Prejudice, discrimination and hatred do not have to lead to loss of innocence and bitterness. This is what Sidney & Friends sublimely showcases in its exquisite seventy-five minutes – a riveting, but peaceful and vulnerable account of what it means to be transgender and intersex in the crude social climate of Kenya’s capital, Nairobi.
From simmering fish curry to queer pigs, this year’s BFI Flare is as much a feast for the eyes as it is the soul. Once again, an exciting and eclectic collection of short films is at our disposal. Artfully composed and meticulously scripted by some of the world’s best filmmakers, the 2018 edition has no shortage of satisfying cinematic adventures.
Released over the course of seven years, The Terence Davies Trilogy centres on the troubled life of a closeted homosexual. Starring Robin Hooper and Valerie Lilley, the motion picture is divided into three different parts: Children (1976), Madonna and Child (1980) and Death and Transfiguration (1983) and was directed and written by Terence Davies.
Mixing humor with music, Poppy Goes To Hollywood is an excellently choreographed comedy about the issues transgendered people face every day in third-world countries and it is the first LGBT-themed film in Cambodia (and one that garnered a majorly positive reaction, at that!). If you’re prepared for stoic, stodgy movie about social injustice then you will be disappointed. This is as light-hearted as one can get when discussing far-reaching matters like prejudice, bigotry and crime. But it works – Visal’s film is rich, engaging, refreshing and a genuine pleasure to watch.
The Iris Prize is now in its 11th year and once again will showcase some of the best LGBT+ short films from around the world. Since it began in 2007, the prize has allowed filmmakers from as far afield as Australia, Israel and Brazil to produce a brand new short film in the UK, with a current budget of £30,000, thanks to the support of the Michael Bishop Foundation.
Depicting a not-so-typical love affair in a provincial setting, Maria Govan tackles the more obscure aspects of relationships and homosexuality in her violent and riveting motion picture, Play The Devil. Offering us a rare glimpse into the rowdy and fascinating culture of one of the largest islands in the Southern Caribbean.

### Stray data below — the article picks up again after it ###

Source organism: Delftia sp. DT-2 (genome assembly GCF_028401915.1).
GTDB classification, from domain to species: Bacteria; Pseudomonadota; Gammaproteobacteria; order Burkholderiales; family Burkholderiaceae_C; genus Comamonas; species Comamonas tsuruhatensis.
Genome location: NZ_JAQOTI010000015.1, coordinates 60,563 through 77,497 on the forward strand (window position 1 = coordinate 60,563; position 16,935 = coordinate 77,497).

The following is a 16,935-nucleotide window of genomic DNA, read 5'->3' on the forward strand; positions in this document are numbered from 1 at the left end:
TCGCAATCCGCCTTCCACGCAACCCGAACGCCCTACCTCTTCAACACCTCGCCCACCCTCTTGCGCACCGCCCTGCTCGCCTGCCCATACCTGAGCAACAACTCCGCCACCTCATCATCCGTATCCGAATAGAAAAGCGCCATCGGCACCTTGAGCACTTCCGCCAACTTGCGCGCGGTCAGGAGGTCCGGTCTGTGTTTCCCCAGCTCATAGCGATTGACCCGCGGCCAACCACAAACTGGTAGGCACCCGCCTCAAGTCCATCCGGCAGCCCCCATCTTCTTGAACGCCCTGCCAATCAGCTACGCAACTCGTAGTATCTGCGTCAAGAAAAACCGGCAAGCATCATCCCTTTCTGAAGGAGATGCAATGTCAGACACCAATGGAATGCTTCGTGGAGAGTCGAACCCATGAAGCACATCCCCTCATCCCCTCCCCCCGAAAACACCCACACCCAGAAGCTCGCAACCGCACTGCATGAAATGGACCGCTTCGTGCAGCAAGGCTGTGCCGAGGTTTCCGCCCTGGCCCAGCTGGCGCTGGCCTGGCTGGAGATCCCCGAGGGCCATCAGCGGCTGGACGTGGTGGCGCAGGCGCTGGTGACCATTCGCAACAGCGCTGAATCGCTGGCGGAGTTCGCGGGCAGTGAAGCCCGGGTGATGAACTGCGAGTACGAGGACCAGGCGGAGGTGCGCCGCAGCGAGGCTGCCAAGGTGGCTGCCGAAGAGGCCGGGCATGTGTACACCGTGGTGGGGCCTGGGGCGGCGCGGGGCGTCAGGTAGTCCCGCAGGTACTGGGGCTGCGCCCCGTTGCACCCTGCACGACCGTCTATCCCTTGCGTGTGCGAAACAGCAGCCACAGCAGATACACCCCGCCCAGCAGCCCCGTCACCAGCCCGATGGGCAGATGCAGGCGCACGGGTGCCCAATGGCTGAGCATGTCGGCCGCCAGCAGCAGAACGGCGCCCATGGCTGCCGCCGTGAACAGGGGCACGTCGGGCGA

Oxley’s award-winning short film, This World We Live In is a gripping drama that examines the tragedy of mixing perceptions of masculinity with modern technology. Starring Jack Parr, This World we Live In offers a riveting 15-minute glimpse into the world of an image-conscious young man, struggling to keep his own demons at bay and simply fit in with the other guys.
Just as reliable as the Spring thaw, BFI Flare once again presents an exquisite showcase of the world’s best LGBT films. As one of the longest running LGBT film events in the world, BFI Flare attracts storytellers from all walks of life. This year’s Short Film category was no exception, offering everything from quirky to melancholy in bite-sized portions that can be consumed while you’re awaiting your next Uber.
Grid is a delicate piece of filmmaking set in the mid 80s during the AIDS crisis, back when doctors were still trying to figure out what the horrible virus was all about. Yet the stigma plaguing gay men as much as the disease itself had already started to get them ostracized by society. Albeit fictional, the short film is inspired by true stories that Hastings researched thoroughly
2016 marks the tenth anniversary of the Iris Prize, the largest international prize available to an LGBT short filmmaker. Each winner is given a £30,000 budget to make another short film, and to date a total of seven new films have been produced and shown at film festivals around the world. This year saw a record number of films submitted for the Iris Prize, so let’s take a look at some of the best, as well as a previous winner and a film made with the prize itself.